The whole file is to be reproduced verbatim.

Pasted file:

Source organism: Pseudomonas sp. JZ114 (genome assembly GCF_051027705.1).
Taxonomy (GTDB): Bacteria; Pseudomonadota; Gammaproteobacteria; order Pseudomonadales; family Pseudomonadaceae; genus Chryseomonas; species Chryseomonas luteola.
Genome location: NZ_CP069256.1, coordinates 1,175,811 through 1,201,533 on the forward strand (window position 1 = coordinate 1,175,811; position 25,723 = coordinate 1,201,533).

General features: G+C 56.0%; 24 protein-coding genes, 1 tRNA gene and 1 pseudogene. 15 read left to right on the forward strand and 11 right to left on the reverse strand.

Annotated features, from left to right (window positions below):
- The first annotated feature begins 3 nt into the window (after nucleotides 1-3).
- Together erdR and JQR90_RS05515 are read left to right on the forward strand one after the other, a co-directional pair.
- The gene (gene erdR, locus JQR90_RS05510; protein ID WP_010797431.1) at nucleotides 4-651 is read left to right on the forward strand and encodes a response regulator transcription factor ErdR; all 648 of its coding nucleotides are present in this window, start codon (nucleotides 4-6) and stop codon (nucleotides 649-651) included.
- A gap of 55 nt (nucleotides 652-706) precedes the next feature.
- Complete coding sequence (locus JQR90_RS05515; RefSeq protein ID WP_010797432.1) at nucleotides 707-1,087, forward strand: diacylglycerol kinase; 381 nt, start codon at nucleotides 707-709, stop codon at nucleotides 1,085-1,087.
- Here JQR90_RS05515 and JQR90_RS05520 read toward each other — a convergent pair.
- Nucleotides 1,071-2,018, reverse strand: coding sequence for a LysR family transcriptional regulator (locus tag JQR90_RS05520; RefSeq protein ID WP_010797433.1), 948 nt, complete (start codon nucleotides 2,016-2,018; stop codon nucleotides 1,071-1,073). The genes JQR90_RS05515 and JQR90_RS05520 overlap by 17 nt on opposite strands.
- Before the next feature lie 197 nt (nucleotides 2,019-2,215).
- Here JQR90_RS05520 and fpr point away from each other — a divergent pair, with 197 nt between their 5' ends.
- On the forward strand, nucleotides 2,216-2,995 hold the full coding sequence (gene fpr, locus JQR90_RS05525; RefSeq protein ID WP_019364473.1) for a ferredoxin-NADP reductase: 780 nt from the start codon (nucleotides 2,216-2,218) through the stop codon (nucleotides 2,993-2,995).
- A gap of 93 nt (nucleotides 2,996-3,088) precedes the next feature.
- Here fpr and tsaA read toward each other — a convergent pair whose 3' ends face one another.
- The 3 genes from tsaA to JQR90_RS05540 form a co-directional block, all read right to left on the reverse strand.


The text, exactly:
Source organism: Pseudomonas sp. JZ114 (genome assembly GCF_051027705.1).
Taxonomy (GTDB): Bacteria; Pseudomonadota; Gammaproteobacteria; order Pseudomonadales; family Pseudomonadaceae; genus Chryseomonas; species Chryseomonas luteola.
Genome location: NZ_CP069256.1, coordinates 1,175,811 through 1,201,533 on the forward strand (window position 1 = coordinate 1,175,811; position 25,723 = coordinate 1,201,533).

General features: G+C 56.0%; 24 protein-coding genes, 1 tRNA gene and 1 pseudogene. 15 read left to right on the forward strand and 11 right to left on the reverse strand.

Annotated features, from left to right (window positions below):
- The first annotated feature begins 3 nt into the window (after nucleotides 1-3).
- Together erdR and JQR90_RS05515 are read left to right on the forward strand one after the other, a co-directional pair.
- The gene (gene erdR, locus JQR90_RS05510; protein ID WP_010797431.1) at nucleotides 4-651 is read left to right on the forward strand and encodes a response regulator transcription factor ErdR; all 648 of its coding nucleotides are present in this window, start codon (nucleotides 4-6) and stop codon (nucleotides 649-651) included.
- A gap of 55 nt (nucleotides 652-706) precedes the next feature.
- Complete coding sequence (locus JQR90_RS05515; RefSeq protein ID WP_010797432.1) at nucleotides 707-1,087, forward strand: diacylglycerol kinase; 381 nt, start codon at nucleotides 707-709, stop codon at nucleotides 1,085-1,087.
- Here JQR90_RS05515 and JQR90_RS05520 read toward each other — a convergent pair.
- Nucleotides 1,071-2,018, reverse strand: coding sequence for a LysR family transcriptional regulator (locus tag JQR90_RS05520; RefSeq protein ID WP_010797433.1), 948 nt, complete (start codon nucleotides 2,016-2,018; stop codon nucleotides 1,071-1,073). The genes JQR90_RS05515 and JQR90_RS05520 overlap by 17 nt on opposite strands.
- Before the next feature lie 197 nt (nucleotides 2,019-2,215).
- Here JQR90_RS05520 and fpr point away from each other — a divergent pair, with 197 nt between their 5' ends.
- On the forward strand, nucleotides 2,216-2,995 hold the full coding sequence (gene fpr, locus JQR90_RS05525; RefSeq protein ID WP_019364473.1) for a ferredoxin-NADP reductase: 780 nt from the start codon (nucleotides 2,216-2,218) through the stop codon (nucleotides 2,993-2,995).
- A gap of 93 nt (nucleotides 2,996-3,088) precedes the next feature.
- Here fpr and tsaA read toward each other — a convergent pair whose 3' ends face one another.
- The 3 genes from tsaA to JQR90_RS05540 form a co-directional block, all read right to left on the reverse strand.